Even though it is January and the snow is covering the ground, my thoughts began to drift towards spring and turkey season.  Wild turkeys are an example of a successful program by the Michigan Department of Natural Resources.

In the spring of 1954 the DNR released 50 birds in a select area and over time additional restoration attempts continued.  However, by 1964 approximately 2,000 birds had become established in Michigan’s Lower Peninsula.

Fast forward to today and wild turkeys are evident almost anywhere in the Lower Peninsula. They can be found in the suburbs or in the country and as many a suburbanite has found, they can be aggressive and will camp out at the bird feeder.

Often when folks think of turkeys they think of Thanksgiving but for those of us who find ourselves in their habitat, we see a bird that has keen eyesight, excellent hearing and can startle an individual as they either fly up to, or down from their roost.  A bird of that size makes a fair amount of noise as it moves through the air.

Around 1995 two friends and I decided to take up turkey hunting.  While we had hunted other game for many years and were successful, this undertaking would prove to be humiliating.

We hunted hard for three days and the only birds we saw were alongside the highway.  The next year we made a momentous leap as we actually saw a few birds in the woods.  While we considered this a step up, we also realized that we were far from being able to call a bird or even get close enough to get a shot.

Fast forward two more years. Our motley trio had progressed to that ultimate stage where we could be referred to as, “The Three Stooges of Turkey Hunters”.

Early one morning we set up in concealment and I began to call.  Immediately I heard a male (Tom) turkey reply and as he was quite far away I spent the next hour trying to entice him into my shooting range.  Eventually the bird came within range but he was in a small ravine and I had no shot. He headed towards my partner.  The only problem was my partner was hard of hearing and never heard the bird responding to my call and therefore missed his opportunity for a shot.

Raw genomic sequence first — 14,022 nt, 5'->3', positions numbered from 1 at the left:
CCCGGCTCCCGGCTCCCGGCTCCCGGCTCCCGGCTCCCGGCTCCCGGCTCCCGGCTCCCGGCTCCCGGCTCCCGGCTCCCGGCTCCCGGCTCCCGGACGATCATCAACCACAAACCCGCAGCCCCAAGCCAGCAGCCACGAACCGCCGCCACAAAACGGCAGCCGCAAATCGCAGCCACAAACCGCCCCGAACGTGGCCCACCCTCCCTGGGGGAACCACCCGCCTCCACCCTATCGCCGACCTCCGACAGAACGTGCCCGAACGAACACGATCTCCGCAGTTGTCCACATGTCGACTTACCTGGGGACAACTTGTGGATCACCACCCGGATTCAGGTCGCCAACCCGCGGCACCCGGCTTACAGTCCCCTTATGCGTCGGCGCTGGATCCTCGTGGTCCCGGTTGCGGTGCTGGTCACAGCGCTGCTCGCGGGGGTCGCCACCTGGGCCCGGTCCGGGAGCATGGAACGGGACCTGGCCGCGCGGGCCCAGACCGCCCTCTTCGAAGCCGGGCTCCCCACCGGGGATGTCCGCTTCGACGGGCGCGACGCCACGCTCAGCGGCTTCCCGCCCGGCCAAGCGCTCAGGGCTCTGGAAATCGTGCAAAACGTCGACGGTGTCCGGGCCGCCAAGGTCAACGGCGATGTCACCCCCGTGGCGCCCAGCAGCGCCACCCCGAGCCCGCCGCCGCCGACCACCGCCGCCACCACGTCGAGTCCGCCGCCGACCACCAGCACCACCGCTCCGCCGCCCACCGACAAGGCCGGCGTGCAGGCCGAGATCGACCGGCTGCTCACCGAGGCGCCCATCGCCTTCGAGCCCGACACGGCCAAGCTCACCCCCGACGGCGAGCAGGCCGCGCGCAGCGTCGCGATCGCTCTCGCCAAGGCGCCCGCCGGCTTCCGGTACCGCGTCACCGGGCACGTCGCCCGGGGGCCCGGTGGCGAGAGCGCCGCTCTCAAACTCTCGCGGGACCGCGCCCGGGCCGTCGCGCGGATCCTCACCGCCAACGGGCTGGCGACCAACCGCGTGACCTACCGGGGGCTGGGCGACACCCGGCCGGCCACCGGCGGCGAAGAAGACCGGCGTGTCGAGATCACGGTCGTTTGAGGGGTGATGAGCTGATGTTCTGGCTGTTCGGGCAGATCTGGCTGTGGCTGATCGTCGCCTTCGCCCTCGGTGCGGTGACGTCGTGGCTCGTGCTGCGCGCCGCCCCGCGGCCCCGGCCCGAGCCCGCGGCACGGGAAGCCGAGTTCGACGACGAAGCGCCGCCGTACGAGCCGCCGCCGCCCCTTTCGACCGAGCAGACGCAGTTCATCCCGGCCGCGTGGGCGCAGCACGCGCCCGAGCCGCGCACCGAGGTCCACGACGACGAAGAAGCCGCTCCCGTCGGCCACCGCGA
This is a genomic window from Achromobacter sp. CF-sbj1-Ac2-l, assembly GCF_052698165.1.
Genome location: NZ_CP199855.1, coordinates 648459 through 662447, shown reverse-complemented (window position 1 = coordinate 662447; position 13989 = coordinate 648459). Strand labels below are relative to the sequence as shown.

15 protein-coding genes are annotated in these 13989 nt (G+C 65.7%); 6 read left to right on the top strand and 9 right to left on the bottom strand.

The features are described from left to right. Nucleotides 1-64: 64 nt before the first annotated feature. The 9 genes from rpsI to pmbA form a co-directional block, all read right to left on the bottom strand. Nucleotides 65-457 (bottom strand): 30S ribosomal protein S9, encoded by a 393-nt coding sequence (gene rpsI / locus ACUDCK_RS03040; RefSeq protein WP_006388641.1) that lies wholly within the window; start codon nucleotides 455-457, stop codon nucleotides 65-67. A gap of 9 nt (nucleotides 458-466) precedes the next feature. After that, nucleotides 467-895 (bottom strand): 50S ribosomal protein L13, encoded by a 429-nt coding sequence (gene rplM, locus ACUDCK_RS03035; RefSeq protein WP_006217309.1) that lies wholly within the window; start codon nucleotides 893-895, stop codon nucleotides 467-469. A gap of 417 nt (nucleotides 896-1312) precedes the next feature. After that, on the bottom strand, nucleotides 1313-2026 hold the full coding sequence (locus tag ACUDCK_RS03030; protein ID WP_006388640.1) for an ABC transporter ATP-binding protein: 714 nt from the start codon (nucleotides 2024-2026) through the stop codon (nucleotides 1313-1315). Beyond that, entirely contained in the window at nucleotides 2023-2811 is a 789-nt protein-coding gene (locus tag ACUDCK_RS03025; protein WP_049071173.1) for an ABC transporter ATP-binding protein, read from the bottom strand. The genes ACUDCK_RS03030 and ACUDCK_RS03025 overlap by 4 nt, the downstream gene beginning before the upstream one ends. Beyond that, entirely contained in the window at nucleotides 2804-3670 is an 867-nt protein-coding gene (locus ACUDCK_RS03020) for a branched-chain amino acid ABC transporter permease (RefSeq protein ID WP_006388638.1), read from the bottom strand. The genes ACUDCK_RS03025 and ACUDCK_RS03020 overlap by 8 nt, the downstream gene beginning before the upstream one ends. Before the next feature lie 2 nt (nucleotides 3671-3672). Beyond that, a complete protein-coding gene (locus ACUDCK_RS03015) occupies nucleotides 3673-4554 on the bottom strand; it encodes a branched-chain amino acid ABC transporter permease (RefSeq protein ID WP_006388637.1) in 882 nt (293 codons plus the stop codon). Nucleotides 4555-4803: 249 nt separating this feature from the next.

Since that time I have taken a couple of birds and have been successful in calling birds in.  The most rewarding part of this sport is not just in taking a bird. The most rewarding part is when the bird responds and comes within view because I’ve called him in.

Also, I normally hunt during May which is when the woods come alive and I see does and fawns and even once I watched some black bear cubs playing on a hillside.  It has been said that if a turkey had the same sense of smell as the whitetail deer, a person would never get a shot at one!

Turkey hunting is, without a doubt, the most challenging hunting I do.

Try it. You’ll like it


About fsutroutbum

I'm an original fidget spinner! I enjoy being active, snowshoeing, skiing, fishing, hunting, hiking and the outdoors. I love to read and travel with my spouse. Life is short so don't waste it.
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3 Responses to TALKING TURKEY

  1. bernquist says:

    I would love to hunt some turkey. I’ve done a fair amount of bird hunting in British Columbia but nothing that large. Would be a great experience to have!

  2. Rebecca says:

    A very informative post. Sounds like it’s really exciting.

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